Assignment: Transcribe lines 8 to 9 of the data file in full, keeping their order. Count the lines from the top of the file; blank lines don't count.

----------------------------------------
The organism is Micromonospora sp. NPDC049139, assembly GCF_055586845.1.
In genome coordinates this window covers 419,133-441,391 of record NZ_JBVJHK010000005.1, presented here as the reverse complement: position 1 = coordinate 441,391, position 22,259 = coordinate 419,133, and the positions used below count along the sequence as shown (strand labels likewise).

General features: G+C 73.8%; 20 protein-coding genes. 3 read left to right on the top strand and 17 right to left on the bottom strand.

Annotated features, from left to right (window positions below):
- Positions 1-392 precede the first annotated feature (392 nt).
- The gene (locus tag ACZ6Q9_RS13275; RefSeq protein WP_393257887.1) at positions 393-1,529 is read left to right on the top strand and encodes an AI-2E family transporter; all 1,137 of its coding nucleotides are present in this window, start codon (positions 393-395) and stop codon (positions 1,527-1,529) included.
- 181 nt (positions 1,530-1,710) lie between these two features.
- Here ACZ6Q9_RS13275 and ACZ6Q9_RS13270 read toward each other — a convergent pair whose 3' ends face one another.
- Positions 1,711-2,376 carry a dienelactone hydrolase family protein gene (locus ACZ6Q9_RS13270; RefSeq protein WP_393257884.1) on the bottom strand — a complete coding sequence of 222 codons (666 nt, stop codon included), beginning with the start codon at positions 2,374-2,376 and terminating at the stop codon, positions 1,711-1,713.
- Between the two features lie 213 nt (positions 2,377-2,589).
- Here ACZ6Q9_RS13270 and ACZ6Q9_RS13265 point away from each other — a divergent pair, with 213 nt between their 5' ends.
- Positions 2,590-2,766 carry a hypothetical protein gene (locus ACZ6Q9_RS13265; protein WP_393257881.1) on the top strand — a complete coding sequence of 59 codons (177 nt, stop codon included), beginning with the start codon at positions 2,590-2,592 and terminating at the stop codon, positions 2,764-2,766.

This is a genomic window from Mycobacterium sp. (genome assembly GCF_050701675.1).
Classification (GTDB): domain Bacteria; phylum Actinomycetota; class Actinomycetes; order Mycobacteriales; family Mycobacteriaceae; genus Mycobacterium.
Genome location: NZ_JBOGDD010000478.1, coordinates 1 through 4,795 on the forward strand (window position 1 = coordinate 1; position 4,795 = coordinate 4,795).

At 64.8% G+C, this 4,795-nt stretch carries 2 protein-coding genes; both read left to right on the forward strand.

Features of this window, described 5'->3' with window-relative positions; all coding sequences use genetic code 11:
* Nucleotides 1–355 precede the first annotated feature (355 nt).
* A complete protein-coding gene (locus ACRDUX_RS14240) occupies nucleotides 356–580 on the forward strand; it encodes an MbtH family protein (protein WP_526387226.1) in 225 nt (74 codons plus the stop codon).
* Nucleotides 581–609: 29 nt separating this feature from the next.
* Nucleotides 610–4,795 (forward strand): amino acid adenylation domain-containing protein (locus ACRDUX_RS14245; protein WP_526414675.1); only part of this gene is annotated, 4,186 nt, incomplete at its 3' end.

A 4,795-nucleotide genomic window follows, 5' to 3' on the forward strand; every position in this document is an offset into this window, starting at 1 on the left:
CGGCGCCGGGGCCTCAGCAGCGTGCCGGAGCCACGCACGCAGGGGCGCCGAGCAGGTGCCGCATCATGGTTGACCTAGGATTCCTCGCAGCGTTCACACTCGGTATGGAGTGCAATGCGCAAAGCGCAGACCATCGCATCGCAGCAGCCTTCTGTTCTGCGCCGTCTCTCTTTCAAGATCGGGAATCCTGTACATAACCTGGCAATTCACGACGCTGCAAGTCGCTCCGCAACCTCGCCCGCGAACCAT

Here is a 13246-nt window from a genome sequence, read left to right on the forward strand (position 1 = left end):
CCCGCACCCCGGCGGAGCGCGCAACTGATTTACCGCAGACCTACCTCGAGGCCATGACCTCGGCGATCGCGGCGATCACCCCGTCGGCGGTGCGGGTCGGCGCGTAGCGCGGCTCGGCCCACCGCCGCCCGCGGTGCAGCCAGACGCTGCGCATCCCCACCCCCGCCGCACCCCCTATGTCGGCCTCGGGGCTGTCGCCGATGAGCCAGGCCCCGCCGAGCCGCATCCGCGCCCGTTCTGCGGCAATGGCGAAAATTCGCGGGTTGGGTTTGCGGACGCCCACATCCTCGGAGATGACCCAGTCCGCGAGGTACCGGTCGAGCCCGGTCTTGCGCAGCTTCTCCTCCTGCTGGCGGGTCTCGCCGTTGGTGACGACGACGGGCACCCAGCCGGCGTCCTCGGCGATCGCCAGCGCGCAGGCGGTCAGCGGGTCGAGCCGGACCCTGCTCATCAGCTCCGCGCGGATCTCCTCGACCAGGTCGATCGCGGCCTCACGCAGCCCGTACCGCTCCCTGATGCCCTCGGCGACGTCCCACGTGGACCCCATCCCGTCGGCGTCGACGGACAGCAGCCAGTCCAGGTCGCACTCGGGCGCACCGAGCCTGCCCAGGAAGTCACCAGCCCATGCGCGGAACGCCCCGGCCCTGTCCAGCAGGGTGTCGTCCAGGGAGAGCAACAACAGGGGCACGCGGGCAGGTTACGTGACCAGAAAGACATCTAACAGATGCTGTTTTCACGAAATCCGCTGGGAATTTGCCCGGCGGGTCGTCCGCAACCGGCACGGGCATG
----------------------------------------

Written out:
- Here ACZ6Q9_RS13275 and ACZ6Q9_RS13270 read toward each other — a convergent pair whose 3' ends face one another.
- Positions 1,711-2,376 carry a dienelactone hydrolase family protein gene (locus ACZ6Q9_RS13270; RefSeq protein WP_393257884.1) on the bottom strand — a complete coding sequence of 222 codons (666 nt, stop codon included), beginning with the start codon at positions 2,374-2,376 and terminating at the stop codon, positions 1,711-1,713.